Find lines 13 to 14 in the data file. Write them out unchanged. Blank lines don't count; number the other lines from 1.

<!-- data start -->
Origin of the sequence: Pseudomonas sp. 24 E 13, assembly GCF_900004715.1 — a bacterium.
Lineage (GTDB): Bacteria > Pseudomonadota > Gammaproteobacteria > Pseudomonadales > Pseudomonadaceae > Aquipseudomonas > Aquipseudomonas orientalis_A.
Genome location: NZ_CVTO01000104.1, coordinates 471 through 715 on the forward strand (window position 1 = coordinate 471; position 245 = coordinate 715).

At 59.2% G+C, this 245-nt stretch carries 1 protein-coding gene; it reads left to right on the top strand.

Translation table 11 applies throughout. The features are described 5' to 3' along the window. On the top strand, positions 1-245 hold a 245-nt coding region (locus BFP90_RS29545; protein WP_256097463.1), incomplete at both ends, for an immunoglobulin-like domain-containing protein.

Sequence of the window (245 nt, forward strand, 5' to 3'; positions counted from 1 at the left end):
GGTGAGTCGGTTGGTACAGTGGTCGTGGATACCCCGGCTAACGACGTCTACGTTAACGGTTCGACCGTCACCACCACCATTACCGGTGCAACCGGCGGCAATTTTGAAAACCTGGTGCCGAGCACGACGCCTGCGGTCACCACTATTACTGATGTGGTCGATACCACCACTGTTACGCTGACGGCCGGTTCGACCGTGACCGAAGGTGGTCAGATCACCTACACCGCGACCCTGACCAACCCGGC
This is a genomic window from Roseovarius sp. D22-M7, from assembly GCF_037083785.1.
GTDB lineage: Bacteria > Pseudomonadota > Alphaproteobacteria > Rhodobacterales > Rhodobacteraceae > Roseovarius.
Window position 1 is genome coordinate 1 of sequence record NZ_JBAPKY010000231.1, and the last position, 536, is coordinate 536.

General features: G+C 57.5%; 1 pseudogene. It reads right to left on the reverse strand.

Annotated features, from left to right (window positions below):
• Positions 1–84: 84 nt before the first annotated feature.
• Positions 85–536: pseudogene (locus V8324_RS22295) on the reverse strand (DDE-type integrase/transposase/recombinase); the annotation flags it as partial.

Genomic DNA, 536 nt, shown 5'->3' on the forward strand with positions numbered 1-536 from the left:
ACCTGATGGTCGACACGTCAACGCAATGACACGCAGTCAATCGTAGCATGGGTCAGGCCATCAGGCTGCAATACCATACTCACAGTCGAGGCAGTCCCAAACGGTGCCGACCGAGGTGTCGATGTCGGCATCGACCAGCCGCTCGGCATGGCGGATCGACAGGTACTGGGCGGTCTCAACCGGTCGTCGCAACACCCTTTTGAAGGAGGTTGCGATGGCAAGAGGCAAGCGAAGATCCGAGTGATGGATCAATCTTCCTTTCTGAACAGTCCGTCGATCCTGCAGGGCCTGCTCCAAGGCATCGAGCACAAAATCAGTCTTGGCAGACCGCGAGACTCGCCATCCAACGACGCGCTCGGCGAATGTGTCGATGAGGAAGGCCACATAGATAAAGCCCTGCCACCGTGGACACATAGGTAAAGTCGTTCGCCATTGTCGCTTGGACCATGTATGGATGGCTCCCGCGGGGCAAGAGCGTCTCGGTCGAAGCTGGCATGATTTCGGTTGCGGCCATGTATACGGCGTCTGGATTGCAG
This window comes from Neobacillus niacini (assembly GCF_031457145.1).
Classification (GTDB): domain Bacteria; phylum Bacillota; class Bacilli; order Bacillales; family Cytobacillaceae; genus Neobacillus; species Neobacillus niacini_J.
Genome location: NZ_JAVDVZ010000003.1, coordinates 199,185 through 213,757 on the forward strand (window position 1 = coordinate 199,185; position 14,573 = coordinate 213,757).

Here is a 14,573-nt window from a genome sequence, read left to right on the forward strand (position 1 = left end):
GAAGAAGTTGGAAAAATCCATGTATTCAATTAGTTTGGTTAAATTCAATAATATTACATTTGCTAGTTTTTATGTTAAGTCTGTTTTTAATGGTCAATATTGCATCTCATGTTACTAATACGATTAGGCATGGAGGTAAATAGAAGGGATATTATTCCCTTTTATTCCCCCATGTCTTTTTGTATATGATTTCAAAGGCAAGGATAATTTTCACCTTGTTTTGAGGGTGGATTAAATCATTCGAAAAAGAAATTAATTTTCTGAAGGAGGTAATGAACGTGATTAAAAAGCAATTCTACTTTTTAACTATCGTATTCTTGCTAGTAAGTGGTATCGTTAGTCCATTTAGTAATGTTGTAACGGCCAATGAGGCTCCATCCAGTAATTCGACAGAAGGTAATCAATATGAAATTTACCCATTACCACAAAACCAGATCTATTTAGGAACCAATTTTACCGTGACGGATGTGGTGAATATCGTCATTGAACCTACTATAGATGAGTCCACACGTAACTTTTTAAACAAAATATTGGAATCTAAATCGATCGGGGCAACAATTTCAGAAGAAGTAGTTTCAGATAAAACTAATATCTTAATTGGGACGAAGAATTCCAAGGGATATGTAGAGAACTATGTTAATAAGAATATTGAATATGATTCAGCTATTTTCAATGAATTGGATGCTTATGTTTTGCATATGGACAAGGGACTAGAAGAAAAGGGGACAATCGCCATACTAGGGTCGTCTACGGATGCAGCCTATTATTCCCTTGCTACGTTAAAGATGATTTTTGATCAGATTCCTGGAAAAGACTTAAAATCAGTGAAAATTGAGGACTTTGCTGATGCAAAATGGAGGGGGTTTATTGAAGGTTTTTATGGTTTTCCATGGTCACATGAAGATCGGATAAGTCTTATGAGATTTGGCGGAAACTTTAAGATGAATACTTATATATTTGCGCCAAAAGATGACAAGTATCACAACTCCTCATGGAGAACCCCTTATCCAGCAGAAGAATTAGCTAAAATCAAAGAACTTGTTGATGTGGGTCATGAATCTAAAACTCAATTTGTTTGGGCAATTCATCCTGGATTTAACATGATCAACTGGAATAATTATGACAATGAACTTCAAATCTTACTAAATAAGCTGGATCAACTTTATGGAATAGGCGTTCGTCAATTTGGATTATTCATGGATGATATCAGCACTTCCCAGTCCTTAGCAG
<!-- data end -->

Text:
• Positions 1–84: 84 nt before the first annotated feature.
• Positions 85–536: pseudogene (locus V8324_RS22295) on the reverse strand (DDE-type integrase/transposase/recombinase); the annotation flags it as partial.